|Articles on this page with permission from GREG WANE, are taken from the Barwon Heads,Ocean Grove, and Wallington news .||Issn 13290371|
Published by Whistler Publishing
PO. Box 358, Ocean Grove
Editor Greg Wayne
Floods unite a town
At 11.30pm on Wednesday, 18 June 1952, workers battling to stop floodwaters breeching the Barwon Heads' levee bank were defeated when water, rising at the rate of one metre an hour, poured over the bank and engulfed the town. Water up to two metres deep covered most of Barwon Heads and dozens of snakes swam along Hitchcock Avenue.
IN JUNE 1952, Tanybryn, in the Otways catchment of the Barwon River received 560 millimetres (22 inches) of rain in just four days. The Weather Bureau issued a flood warning with floodwaters expected to hit Barwon Heads on Wednesday 18 June.
South Barwon Shire Engineer, Mr D. Gray said his council in conjunction with the Country Roads Board were frantically working to shore up a levee bank on the northern outskirts of Barwon Heads. Men and women of the town worked, by the aid of car headlights, filling 20 sandbags a minute in a vain effort. just before the levee broke, Senior Constable Bill Finchett reported: "The river is rising three feet [one metre] every hour, but we have got an even chance. But the fishermen's jetty is trembling with the surge of water and the piles are being undermined as fast as we sandbag them."
At 11pm on Wednesday floodwaters broke through the 1.8 metre high levee bank and poured into the town. A rescue party of army personnel and civilians evacuated 400 people from flooded houses. Sick and aged people were carried out on improvised stretchers and women wept as they watched water sweep into their homes. Some of the evacuees were sheltered by residents whose homes were on higher ground. But most were billeted in the 'Lobster Pot', a large hall in the caravan park.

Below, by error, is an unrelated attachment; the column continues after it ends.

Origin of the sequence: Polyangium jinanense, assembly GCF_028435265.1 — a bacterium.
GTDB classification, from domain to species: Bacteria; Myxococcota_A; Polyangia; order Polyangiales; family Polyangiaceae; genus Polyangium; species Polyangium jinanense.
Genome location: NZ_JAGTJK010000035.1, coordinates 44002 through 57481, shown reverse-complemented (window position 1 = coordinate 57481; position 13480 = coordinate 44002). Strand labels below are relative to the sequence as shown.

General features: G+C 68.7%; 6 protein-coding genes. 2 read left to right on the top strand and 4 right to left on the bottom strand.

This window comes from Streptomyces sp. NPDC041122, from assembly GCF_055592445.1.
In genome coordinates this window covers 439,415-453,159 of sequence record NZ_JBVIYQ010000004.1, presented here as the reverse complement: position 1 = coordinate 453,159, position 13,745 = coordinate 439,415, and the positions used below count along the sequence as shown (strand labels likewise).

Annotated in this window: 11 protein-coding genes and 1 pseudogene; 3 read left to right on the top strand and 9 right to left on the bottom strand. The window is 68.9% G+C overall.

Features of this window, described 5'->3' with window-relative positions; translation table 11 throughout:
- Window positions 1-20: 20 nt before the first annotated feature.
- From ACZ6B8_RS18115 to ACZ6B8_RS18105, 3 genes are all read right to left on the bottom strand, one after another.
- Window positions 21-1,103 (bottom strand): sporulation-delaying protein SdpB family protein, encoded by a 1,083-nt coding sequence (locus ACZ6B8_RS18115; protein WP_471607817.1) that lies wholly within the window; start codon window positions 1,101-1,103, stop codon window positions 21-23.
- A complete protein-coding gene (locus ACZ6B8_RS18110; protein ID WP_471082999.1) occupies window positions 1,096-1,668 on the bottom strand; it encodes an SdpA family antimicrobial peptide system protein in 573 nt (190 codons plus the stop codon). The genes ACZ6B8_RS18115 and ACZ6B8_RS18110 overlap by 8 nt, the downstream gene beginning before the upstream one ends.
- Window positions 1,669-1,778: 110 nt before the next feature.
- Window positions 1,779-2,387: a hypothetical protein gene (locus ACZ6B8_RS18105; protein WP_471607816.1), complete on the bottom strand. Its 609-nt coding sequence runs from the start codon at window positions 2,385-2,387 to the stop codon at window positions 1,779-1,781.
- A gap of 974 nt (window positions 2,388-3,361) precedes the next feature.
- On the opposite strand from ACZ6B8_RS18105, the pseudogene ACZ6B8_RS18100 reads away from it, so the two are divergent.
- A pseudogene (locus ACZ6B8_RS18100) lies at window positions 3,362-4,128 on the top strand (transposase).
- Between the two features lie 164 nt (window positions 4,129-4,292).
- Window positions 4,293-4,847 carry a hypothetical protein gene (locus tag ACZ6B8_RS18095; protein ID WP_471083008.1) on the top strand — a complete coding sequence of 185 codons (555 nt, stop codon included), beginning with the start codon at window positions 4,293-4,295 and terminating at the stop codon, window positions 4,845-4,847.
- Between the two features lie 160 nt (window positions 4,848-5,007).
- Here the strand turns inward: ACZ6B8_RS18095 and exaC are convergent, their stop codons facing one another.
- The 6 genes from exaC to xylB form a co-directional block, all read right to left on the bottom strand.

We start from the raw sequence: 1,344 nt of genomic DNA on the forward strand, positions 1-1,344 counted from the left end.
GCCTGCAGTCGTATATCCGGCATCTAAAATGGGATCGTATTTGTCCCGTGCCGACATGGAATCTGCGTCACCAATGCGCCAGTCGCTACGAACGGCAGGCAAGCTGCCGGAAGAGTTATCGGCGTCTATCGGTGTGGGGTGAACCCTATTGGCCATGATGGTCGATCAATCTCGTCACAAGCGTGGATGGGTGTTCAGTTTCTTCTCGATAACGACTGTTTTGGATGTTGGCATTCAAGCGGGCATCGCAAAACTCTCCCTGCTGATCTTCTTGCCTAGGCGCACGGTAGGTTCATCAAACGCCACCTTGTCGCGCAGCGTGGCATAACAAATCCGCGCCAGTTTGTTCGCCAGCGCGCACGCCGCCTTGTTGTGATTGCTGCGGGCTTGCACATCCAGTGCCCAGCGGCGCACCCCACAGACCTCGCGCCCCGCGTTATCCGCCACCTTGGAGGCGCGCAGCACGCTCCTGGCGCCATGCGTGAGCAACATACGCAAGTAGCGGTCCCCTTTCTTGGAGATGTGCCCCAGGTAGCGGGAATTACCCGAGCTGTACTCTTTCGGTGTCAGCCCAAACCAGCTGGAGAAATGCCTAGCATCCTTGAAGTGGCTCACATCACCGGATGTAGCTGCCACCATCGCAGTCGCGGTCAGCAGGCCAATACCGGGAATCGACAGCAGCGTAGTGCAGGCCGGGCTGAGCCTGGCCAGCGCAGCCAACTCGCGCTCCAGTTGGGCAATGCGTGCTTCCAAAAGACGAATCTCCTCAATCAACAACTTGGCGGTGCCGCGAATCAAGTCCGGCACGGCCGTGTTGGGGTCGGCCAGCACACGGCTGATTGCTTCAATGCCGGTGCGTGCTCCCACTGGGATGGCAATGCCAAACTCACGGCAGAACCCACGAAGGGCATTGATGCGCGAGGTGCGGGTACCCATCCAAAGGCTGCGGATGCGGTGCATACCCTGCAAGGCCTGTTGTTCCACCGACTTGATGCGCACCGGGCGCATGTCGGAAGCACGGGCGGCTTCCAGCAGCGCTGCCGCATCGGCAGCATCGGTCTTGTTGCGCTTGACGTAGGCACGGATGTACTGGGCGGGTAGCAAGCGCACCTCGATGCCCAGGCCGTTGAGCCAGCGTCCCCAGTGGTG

By Friday, the floodwaters stretched from Taits Road to Bridge Road, west beyond Golf Links Road and 500 residents were homeless. Snakes became a hazard in the main street when dozens were seen swimming down Hitchcock Avenue. Constable Robert Bartrop from Barwon Heads Police had a narrow escape when a large snake wrapped itself around his thick leggings while he was wading in the flooded Hitchcock Avenue.
Traders attempted to carry on business with the butcher Mr R. Walker delivering meat on horseback while the chemist Mr W. Lake made emergency trips with medicines in a small dinghy.
To release floodwater back into the river, 50 residents and troops from Queenscliff Fort began digging a 200 metre long, channel in Ozone Road back to the river with the aid of a bulldozer, tractor, picks, shovels and bare hands. Seventeen hours after floodwaters poured into the town, exhausted men and women cheered as the last shovel of soil was removed from the channel and water began pouring back into the river.
Local resident and current president of the Barwon Heads Bowling Club, Les Jennings remembers working on the channel. I spent the night operating a dozer and Ted Winter and myself spent several nights manning the fire brigade's Chrysler pump in Ozone Road," Les said.
South Barwon Shire elections which were due to be held on the Saturday at the Public Hall in Hitchcock Avenue were postponed indefinitely in Barwon Heads until alternative arrangements could be made.
Floodwater remained in low spots in the town for nearly six weeks and the damage bill was estimated at more than £150,000. Although the fishermen's jetty "trembled" with the surge of floodwaters it escaped major damage.